Existing evidence suggests coffee’s benefits, among many, protect against non-melanoma skin cancers. But a new study published in the JNCI: Journal of the National Cancer Institute found consumption can reduce risk for malignant melanoma, the fifth most common cancer (and leading cause of skin cancer death) in the United States.

According to the American Academy of Dermatology, melanoma, if not caught early, spreads quickly throughout the body; the rapid spread is what makes it deadly. And until now, the research on coffee consumption and the risk of cutaneous melanoma has been limited, said Erikka Loftfield, of the Division of Cancer Epidemiology and Genetics, National Cancer Institute. She added, "coffee contains numerous bioactive compounds and may be associated inversely with melanoma."

So, Loftfield and her team used the data collected from 447,357 people who participated in the NIH-AARP Diet and Health Study. Each participant was cancer-free at the start of the study, and researchers measured for their coffee consumption, as well as “ambient residential ultraviolent radiation exposure, body mass index, age, sex, physical activity, alcohol intake, and smoking history.”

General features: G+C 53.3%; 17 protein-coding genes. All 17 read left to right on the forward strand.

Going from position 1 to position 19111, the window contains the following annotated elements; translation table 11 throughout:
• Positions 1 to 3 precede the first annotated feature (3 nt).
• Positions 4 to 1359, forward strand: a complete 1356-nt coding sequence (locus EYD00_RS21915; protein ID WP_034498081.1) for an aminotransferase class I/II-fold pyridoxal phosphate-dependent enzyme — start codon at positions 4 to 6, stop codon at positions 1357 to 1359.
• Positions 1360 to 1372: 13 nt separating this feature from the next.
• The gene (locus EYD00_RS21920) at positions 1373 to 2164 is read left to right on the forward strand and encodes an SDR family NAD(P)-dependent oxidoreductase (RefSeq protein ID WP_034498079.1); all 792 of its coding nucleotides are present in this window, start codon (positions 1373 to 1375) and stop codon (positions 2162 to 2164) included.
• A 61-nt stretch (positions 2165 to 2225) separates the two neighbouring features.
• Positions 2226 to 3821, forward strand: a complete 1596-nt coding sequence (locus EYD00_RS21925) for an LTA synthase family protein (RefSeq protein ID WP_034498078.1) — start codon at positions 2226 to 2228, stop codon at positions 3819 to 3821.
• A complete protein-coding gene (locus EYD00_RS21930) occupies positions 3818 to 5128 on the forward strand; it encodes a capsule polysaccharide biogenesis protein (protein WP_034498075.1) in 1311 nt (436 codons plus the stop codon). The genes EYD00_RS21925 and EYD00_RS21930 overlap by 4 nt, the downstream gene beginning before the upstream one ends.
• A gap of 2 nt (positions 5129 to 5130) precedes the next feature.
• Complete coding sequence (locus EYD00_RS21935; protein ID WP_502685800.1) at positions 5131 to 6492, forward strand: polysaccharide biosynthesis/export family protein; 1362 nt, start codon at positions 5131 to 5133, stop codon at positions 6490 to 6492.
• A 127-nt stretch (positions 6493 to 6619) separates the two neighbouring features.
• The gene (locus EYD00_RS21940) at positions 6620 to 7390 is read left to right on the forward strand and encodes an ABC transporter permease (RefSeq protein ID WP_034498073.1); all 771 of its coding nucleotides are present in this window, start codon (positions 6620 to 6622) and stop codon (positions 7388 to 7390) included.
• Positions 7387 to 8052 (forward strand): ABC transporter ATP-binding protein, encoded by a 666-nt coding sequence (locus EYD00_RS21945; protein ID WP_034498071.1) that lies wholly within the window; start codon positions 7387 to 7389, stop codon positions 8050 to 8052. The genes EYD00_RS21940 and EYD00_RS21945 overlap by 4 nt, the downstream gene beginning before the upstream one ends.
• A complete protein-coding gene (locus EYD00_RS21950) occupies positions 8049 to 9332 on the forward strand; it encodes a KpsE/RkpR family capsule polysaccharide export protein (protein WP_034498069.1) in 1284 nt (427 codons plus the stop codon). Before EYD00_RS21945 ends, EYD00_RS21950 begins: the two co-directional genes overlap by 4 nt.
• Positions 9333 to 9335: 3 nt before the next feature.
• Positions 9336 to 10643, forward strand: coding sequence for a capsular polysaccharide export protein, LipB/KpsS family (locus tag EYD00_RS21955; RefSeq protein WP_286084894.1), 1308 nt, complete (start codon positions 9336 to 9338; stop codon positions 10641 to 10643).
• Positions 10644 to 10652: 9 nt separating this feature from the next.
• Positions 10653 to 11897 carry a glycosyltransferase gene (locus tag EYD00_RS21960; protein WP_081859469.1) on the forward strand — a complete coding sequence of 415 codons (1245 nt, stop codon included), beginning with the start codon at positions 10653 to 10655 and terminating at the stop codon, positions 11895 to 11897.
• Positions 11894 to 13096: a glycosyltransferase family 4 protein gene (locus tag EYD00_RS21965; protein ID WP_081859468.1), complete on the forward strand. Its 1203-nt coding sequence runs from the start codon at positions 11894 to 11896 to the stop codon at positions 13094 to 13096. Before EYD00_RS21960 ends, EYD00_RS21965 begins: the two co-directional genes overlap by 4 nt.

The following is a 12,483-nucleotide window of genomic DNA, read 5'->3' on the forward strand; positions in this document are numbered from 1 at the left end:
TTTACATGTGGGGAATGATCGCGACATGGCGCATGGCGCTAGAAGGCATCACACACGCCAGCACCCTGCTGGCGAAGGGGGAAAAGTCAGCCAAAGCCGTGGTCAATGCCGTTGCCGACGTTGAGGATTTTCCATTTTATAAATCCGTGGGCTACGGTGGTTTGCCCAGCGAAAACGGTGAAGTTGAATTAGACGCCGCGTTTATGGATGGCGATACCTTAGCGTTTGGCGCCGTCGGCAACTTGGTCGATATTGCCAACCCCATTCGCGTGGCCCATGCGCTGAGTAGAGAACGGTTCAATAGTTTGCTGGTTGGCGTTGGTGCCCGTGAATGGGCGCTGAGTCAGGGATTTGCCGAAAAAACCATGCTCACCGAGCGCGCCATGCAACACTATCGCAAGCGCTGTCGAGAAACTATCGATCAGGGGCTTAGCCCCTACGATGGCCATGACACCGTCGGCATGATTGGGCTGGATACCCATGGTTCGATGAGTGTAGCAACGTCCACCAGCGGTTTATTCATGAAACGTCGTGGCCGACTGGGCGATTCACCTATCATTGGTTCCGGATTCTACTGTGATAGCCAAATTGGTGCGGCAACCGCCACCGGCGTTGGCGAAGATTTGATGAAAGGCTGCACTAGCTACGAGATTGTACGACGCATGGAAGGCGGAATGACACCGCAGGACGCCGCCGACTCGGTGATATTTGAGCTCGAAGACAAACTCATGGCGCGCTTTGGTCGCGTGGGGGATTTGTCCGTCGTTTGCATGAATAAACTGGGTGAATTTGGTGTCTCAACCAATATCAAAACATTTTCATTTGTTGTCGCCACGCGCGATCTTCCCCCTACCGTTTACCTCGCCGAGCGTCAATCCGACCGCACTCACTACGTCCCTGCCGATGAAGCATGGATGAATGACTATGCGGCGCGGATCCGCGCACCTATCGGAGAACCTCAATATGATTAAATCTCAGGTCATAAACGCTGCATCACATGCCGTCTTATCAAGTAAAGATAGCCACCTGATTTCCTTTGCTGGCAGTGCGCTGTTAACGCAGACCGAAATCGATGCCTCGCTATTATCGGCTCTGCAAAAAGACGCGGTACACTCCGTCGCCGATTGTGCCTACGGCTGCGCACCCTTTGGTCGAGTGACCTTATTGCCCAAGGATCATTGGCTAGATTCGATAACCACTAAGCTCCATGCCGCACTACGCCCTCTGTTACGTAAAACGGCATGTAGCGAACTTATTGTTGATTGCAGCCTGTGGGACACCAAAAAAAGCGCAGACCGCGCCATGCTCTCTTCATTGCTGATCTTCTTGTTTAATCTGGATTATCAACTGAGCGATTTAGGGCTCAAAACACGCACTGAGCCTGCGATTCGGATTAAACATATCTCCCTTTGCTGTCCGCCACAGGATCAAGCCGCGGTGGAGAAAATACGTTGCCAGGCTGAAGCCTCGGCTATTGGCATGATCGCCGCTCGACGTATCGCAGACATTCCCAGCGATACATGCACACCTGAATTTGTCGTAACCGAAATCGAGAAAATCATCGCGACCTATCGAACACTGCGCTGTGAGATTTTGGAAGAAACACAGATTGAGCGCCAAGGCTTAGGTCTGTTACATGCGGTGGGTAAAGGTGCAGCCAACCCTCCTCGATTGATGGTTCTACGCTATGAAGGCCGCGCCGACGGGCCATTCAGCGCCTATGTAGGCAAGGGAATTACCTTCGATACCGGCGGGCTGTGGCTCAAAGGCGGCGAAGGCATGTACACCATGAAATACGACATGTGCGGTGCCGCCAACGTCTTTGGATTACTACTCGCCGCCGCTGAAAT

After a median follow-up of 10 years, 2,904 cases of malignant melanoma developed, plus 1,874 cases of melanoma in situ (early stages) were identified. Compared to non-coffee drinkers, participants who consumed coffee were at an overall lower risk of melanoma.

"We found that as compared with non–coffee drinkers, those who drank the most coffee (four cups per day) had a 20 percent lower risk of malignant melanoma but not of melanoma in situ, which may indicate different disease etiologies or an inhibitory role of coffee consumption in disease progression," researchers explained. "Statistically significant inverse associations were also found for caffeinated coffee intake and malignant melanoma but not for decaffeinated coffee intake."

Put it another way: Four cups of caffeinated coffee per day cut risk for deadly skin cancer by 20 percent. In addition to melanoma, previous studies have suggested drinking this much coffee per day reduces risk for Alzheimer's by 20 percent and type 2 diabetes risk by 25 percent.

It’s important to note the current study’s results are preliminary and will require additional research before researchers can say increased coffee consumption is a surefire way to prevent cancer.

The AAD believes the number of deaths from melanoma would be much lower if people knew the warning signs, how to check their skin, and took the time to, in fact, self-check. The ABCDEs of melanoma compile everything a person should look for, from asymmetry to evolution: “A mole or skin lesion that looks different from the rest or is changing in size, shape, or color.”

You can catch up on symptoms of skin cancer and how to recognize pre-malignant symptoms here and here.

Source: Loftfield E, et al. Coffee Drinking and Cutaneous Melanoma Risk in the NIH-AARP Diet and Health Study. JNCI: Journal of the National Cancer Institute. 2014.